The Oscars Change

So, up until about 20 minutes ago (RIP, King of Pop,) the biggest (or at least furthest-reaching) entertainment story of the year is that The Academy Awards has changed it’s rules for the first time in… well, a long-ass time. This year, the available “slots” for Best Picture nominees will grow from five to TEN.

The main reasons for this are so obvious they aren’t even trying to hide them: The Oscar ratings go up in-sync with the popularity of the nominated films – because people tune in to “root” for a favorite. Doubling the chances at the big prize means, theoretically, that “acclaimed but popular” hits have a better shot of making the nomination cut. To use the same example(s) that everyone and their great-aunt is using, if there’d been ten spots LAST year, “The Dark Knight” and possibly also “Gran Torino” and “Benjamin Button” would probably have been in the mix and more people might’ve watched. This also likely means you’ll see more comedies and genre films in general “nominated,” though not necessarily with more chance of winning.

They picked a perfect year to “test run” this in, it must be said: The “blockbuster” crop this year is so bad that it’ll ease the old-guard snobs into the new era with a sprinkling of “high”-comedies (Judd Apatow and Adam Sandler late-0f “Funny People” are mentally high-fiving over this, I bet) and maybe a serious actioner like “Public Enemies,” rather than freaking them out right away like last year would have with ten slots – “OMG!!! Batman and Iron Man nominated alongside Harvey Milk and Latika!!??” Baby-steps.

The most-immediate effect of this, I can garauntee you, is that every “Oscar Blogger’s” #1 most-favoritest topic of the next few years is trying to “determine” which five films are the “real nominees” (read: the rundown of studio-backed-“indie”-dramas that would’ve been nominated anyway) and the “sop-to-the-masses” nominees (read: genre films.) Here’s a more bold but, I think, likely prediction: Within a week or so, you’ll see an explosion of “fanboy”-site petitions gearing up aiming to pressure Warner Bros. into pushing “Watchmen” for one of the slots. Just you watch. It’s not even an out-of-the-question idea, either: The film will be well on it’s way to much-bigger-on-DVD-land when nomination time kicks off.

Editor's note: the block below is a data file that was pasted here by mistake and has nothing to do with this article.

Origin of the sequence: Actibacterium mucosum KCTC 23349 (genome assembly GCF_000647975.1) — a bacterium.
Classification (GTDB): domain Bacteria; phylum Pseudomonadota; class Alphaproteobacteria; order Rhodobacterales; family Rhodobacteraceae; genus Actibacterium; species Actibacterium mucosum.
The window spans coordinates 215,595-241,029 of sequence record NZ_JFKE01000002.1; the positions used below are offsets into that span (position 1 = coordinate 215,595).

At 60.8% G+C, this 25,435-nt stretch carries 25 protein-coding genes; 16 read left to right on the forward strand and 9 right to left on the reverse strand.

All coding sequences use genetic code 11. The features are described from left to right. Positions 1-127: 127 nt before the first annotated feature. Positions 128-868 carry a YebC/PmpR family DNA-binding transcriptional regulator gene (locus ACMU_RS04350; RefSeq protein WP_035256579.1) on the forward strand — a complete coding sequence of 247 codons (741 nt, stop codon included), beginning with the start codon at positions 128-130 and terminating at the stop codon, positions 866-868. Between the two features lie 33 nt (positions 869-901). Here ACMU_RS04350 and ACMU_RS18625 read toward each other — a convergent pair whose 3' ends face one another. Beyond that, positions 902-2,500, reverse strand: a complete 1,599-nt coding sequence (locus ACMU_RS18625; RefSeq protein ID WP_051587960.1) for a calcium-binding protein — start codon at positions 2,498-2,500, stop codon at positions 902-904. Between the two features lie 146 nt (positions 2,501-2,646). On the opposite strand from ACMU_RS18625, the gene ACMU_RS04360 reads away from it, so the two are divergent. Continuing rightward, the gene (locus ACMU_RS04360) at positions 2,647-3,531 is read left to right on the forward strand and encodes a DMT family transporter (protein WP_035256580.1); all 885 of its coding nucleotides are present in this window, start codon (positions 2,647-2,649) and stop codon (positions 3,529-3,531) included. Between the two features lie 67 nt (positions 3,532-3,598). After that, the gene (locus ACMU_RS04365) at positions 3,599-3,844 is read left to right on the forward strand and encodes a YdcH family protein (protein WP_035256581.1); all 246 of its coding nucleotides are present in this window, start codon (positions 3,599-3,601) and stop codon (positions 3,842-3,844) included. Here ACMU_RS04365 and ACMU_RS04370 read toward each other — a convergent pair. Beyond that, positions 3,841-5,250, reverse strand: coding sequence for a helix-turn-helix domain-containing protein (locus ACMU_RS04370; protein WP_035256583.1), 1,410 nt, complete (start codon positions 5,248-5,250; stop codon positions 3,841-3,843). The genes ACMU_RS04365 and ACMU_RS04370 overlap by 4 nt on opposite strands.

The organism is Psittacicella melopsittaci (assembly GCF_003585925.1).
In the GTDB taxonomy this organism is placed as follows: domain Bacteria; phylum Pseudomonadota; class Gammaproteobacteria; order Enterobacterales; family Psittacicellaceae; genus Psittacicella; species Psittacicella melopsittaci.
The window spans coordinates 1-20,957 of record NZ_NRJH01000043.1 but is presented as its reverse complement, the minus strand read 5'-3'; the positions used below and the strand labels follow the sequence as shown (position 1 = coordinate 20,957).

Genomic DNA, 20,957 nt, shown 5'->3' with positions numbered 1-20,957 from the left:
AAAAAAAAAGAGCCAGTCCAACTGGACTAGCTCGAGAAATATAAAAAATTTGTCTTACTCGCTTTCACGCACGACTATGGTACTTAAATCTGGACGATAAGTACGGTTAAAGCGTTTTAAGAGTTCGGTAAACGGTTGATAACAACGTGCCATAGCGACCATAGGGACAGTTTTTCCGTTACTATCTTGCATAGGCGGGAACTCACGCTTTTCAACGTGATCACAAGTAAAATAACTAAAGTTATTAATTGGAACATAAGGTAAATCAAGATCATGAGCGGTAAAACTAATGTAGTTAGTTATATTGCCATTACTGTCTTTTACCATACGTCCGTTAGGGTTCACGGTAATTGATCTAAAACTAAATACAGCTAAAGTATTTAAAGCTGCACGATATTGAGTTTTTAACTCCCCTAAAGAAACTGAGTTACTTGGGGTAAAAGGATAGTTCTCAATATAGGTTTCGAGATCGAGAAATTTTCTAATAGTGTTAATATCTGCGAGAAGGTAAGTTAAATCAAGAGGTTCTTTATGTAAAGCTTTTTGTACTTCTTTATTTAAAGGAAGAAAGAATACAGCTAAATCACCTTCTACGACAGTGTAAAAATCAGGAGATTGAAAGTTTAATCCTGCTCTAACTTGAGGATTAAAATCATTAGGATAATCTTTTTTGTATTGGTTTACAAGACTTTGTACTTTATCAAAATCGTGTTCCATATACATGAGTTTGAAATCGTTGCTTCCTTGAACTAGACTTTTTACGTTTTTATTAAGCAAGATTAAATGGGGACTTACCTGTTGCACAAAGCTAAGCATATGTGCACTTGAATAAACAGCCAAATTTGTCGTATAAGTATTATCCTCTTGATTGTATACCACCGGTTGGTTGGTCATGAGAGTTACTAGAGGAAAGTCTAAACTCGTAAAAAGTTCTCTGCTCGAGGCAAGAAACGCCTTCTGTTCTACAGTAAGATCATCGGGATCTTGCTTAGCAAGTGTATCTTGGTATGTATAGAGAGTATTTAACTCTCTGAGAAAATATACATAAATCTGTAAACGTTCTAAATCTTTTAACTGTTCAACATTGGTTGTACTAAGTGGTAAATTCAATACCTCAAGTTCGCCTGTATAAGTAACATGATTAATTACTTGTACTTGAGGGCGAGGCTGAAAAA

What interests ME is, “add-on” nominations or not, in the broad strokes this makes it much EASIER for an upset to occur. A nominated film could concievably WIN with only 10.01% of the vote. Naturally, this favors the above-mentioned “well-regarded-but-also-big-hit” blockbusters. First movie I can see directly benefiting from this phenomenon? The final Harry Potter in 2011.

6 thoughts on “The Oscars Change

  1. John says:

    I'm thinking in a few years, there's gonna be a major backlash against this indie-hipster garbage, just because it's become so prevalent. There's only so long a movement based around films that are actually designed to NOT have wide appeal until everyone realizes how much money they're losing. Oh well, one can hope.


  2. Vincent says:

    I honestly would have hoped that Watchmen would have been nominated for Best Picture even if had been only 5 slots available.

    In fact, if Watchmen doesn't get nominated, I will never give 1% of a fuck what the Academy Awards says or does ever again.

    And if Watchmen does get nominated, but loses to some faux-meaningfull, pseudo-indie, message-mongering piece of crap, then I will never tune in to the Academy Awards ever again.

    The Academy has a chance to regain some of its credibility. Honoring Watchmen with Best Picture would go a long way.


  3. Bob says:

    Vincent… not to harsh on your buzz can I can see and largely agree with where you're coming from, but… Watchmen isn't going to get nominated. Genre films have a hard enough time, genre films that didn't make money and wildly-divided their own fanbase haven't got a shot.


  4. Kyle says:

    I didn't think of the Academy being so concerned about the viewership of the broadcast. I assumed the increase from 5 to 10 was to allow more movies to but “Nominated for Best Picture” on the DVD cases. I would think DVD sales were a much bigger well to draw from than a single broadcast.

    Still, I totally get the idea that people tune in when they've got something to root for, and this would definitely broaden that.


  5. Bob says:


    The Academy views The Oscar telecast as an advertisement for the industry as a whole, so they want it to be as widely seen as possible. IF they lose enough ratings, they'll lose advertisers and ABC might drop the telecast – that's a blow they are NOT looking to suffer.


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